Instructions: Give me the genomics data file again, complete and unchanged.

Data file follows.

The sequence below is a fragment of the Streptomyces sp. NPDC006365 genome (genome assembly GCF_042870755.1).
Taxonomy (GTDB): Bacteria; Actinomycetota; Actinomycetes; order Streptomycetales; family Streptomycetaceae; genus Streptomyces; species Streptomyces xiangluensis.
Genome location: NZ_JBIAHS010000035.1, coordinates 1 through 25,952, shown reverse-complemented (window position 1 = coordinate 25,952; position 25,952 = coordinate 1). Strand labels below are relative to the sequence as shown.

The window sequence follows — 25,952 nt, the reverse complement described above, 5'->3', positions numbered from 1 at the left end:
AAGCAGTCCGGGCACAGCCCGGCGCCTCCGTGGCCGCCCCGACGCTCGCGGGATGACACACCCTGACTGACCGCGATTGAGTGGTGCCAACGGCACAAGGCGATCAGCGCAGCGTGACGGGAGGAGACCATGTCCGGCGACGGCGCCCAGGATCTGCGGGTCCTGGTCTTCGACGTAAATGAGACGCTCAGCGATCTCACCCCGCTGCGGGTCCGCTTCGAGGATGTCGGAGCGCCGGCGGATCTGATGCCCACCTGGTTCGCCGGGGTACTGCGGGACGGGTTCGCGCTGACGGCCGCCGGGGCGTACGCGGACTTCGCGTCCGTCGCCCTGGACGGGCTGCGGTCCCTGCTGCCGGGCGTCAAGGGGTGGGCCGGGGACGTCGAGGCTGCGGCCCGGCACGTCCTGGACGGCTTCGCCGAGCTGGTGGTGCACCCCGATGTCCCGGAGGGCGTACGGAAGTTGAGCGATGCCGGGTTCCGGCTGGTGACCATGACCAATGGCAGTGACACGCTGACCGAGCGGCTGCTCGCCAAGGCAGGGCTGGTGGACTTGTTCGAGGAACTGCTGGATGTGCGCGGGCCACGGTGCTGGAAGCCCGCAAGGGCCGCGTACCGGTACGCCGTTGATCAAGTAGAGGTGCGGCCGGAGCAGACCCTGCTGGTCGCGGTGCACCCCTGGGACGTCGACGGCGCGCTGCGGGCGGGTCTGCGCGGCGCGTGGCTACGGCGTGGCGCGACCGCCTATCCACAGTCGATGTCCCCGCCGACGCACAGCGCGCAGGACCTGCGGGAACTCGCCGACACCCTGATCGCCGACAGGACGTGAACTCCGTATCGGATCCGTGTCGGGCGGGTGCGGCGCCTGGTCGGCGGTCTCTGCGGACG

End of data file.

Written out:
The sequence below is a fragment of the Streptomyces sp. NPDC006365 genome (genome assembly GCF_042870755.1).
Taxonomy (GTDB): Bacteria; Actinomycetota; Actinomycetes; order Streptomycetales; family Streptomycetaceae; genus Streptomyces; species Streptomyces xiangluensis.
Genome location: NZ_JBIAHS010000035.1, coordinates 1 through 25,952, shown reverse-complemented (window position 1 = coordinate 25,952; position 25,952 = coordinate 1). Strand labels below are relative to the sequence as shown.

The window sequence follows — 25,952 nt, the reverse complement described above, 5'->3', positions numbered from 1 at the left end:
AAGCAGTCCGGGCACAGCCCGGCGCCTCCGTGGCCGCCCCGACGCTCGCGGGATGACACACCCTGACTGACCGCGATTGAGTGGTGCCAACGGCACAAGGCGATCAGCGCAGCGTGACGGGAGGAGACCATGTCCGGCGACGGCGCCCAGGATCTGCGGGTCCTGGTCTTCGACGTAAATGAGACGCTCAGCGATCTCACCCCGCTGCGGGTCCGCTTCGAGGATGTCGGAGCGCCGGCGGATCTGATGCCCACCTGGTTCGCCGGGGTACTGCGGGACGGGTTCGCGCTGACGGCCGCCGGGGCGTACGCGGACTTCGCGTCCGTCGCCCTGGACGGGCTGCGGTCCCTGCTGCCGGGCGTCAAGGGGTGGGCCGGGGACGTCGAGGCTGCGGCCCGGCACGTCCTGGACGGCTTCGCCGAGCTGGTGGTGCACCCCGATGTCCCGGAGGGCGTACGGAAGTTGAGCGATGCCGGGTTCCGGCTGGTGACCATGACCAATGGCAGTGACACGCTGACCGAGCGGCTGCTCGCCAAGGCAGGGCTGGTGGACTTGTTCGAGGAACTGCTGGATGTGCGCGGGCCACGGTGCTGGAAGCCCGCAAGGGCCGCGTACCGGTACGCCGTTGATCAAGTAGAGGTGCGGCCGGAGCAGACCCTGCTGGTCGCGGTGCACCCCTGGGACGTCGACGGCGCGCTGCGGGCGGGTCTGCGCGGCGCGTGGCTACGGCGTGGCGCGACCGCCTATCCACAGTCGATGTCCCCGCCGACGCACAGCGCGCAGGACCTGCGGGAACTCGCCGACACCCTGATCGCCGACAGGACGTGAACTCCGTATCGGATCCGTGTCGGGCGGGTGCGGCGCCTGGTCGGCGGTCTCTGCGGACG